Gross asked whether Bajpai had any personal or official suggestion concerning next move. After some thought, Bajpai said he could only speak personally and did not wish to be misunderstood. He said that B. N. Rau was the Indian representative to UN and had complete confidence of GOI. However, Bajpai continued, he perceived advantages in US Government’s taking up matter in New Delhi through our ambassador, who would be able to speak personally with Prime [Page 1371] Minister. Bajpai said that he had assumed that the message from the Secretary, which had been delivered by Austin on January 13 to Bajpai, had been handed him as chief of the FO of his government. He said that he had thought it would be desirable to have the Indian Ambassador present at the interview on January 13 because she was about to leave for India. He said that he, of course, kept Rau closely informed, but had not considered it necessary to bring him along for the purpose of delivering the Prime Minister’s note.

Gross said US Mission would, of course, report at once to Department, and Department would decide how it wished to proceed from this point forward. Nevertheless, Gross added, that since SC was seized of Kashmir case, it might prove necessary to proceed in the Council at an early date. Therefore, it was not a question of transferring locus of discussion from Lake Success to New Delhi.

Gross said it was still our hope that discussion between the parties with the friendly help of McNaughton would obviate the necessity for statements and counter-statements in the SC which would be of satisfaction only to members of the Council, who felt their own interests were served by trouble.

Referring again to paragraph No. 3 in the Prime Minister’s message, Gross said he was struck by the word “negotiations.” Inasmuch as the SC obviously is bound to proceed until a solution of the case has been reached, it appeared from this paragraph that GOI preferred some course other than negotiations. Gross said he also felt sure the Secretary would be anxious to learn of any SC procedures GOI might deem preferable to negotiations between the parties. Gross repeated in this connection that US Government’s support McNaughton’s efforts had been based upon our feeling that the process of negotiation between disputants was the best road to lasting solution.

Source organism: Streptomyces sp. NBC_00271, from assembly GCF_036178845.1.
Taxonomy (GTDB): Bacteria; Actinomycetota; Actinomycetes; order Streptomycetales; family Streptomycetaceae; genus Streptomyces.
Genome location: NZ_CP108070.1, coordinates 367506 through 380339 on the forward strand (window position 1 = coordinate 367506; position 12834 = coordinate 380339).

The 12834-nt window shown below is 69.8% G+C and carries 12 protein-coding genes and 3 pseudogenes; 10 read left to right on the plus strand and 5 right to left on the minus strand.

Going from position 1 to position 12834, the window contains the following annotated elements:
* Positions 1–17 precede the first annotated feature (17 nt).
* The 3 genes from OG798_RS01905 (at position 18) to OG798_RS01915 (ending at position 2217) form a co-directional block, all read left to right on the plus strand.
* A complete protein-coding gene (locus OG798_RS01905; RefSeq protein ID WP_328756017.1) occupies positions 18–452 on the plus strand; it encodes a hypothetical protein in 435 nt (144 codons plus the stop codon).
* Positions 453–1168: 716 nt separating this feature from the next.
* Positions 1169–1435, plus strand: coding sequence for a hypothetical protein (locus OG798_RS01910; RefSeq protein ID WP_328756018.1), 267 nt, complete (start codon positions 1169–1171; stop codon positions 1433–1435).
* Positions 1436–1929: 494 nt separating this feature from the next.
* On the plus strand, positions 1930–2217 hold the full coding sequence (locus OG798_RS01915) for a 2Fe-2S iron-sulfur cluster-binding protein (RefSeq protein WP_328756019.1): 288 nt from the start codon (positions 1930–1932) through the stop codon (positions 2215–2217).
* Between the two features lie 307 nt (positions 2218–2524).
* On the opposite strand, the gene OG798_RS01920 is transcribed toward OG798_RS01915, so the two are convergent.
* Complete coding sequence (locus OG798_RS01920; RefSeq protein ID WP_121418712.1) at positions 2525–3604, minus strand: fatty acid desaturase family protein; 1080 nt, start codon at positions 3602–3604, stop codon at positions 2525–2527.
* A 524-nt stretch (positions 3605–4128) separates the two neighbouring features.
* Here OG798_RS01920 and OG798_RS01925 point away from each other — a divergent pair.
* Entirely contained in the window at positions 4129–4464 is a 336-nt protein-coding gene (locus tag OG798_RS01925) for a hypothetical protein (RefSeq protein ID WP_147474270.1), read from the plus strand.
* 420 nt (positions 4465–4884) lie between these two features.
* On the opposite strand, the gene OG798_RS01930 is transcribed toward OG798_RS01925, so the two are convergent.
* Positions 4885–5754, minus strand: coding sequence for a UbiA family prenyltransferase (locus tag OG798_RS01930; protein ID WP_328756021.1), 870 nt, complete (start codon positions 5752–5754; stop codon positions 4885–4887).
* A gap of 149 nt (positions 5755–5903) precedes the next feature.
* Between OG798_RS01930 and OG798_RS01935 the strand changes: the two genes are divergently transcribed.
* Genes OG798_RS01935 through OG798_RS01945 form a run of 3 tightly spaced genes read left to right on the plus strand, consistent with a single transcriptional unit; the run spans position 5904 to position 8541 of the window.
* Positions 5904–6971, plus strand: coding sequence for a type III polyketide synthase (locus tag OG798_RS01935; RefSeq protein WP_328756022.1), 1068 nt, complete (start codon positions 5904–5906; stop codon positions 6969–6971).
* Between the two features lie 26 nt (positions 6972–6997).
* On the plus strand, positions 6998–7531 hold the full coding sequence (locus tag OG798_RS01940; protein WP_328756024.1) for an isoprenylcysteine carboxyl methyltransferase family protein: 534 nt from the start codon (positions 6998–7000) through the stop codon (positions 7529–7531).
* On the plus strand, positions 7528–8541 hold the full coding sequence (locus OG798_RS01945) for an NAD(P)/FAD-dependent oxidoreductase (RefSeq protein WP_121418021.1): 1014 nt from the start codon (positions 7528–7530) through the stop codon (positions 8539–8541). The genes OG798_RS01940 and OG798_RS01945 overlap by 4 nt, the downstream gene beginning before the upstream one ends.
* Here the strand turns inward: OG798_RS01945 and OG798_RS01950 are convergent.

Bajpai said he was returning to India in a day or two and did not expect to return. He said he had been here for a month, but now saw no useful purpose in remaining. When Gross expressed regret that we would be deprived of his company, he said that Eau would handle the matter in the SC and, of course, had his instructions. As he left, Bajpai said he would send a message to his Prime Minister as soon as he returned to his hotel: He said he would report that he had delivered the message and that he had been assured by Gross that the Secretary’s message had not been intended to be unfriendly or threatening, that the US was not attempting unilateral intervention, but was acting as a loyal member of the SC, motivated by friendly desire to see a just solution. Bajpai said he would report to the Prime Minister that Gross had asked concerning the interpretation of paragraph 3, and Bajpai had agreed with Gross’ interpretation that this constituted [Page 1372] notice by GOI that it did not desire Gen. McNaughton to continue and that Gross expressed great disappointment. Finally, Bajpai said he would report that in response to request by Gross for Bajpai suggestion for future steps Bajpai had expressed personal view of desirability next US GOI discussion take place New Delhi.1

Views and recommendations of USUN will follow.

Austin
  1. Answering telegram 22 to USUN, New York, not printed, stated that the Department was in complete accord with the position taken by Gross in this conversation by Bajpai (357.AB/1–1650).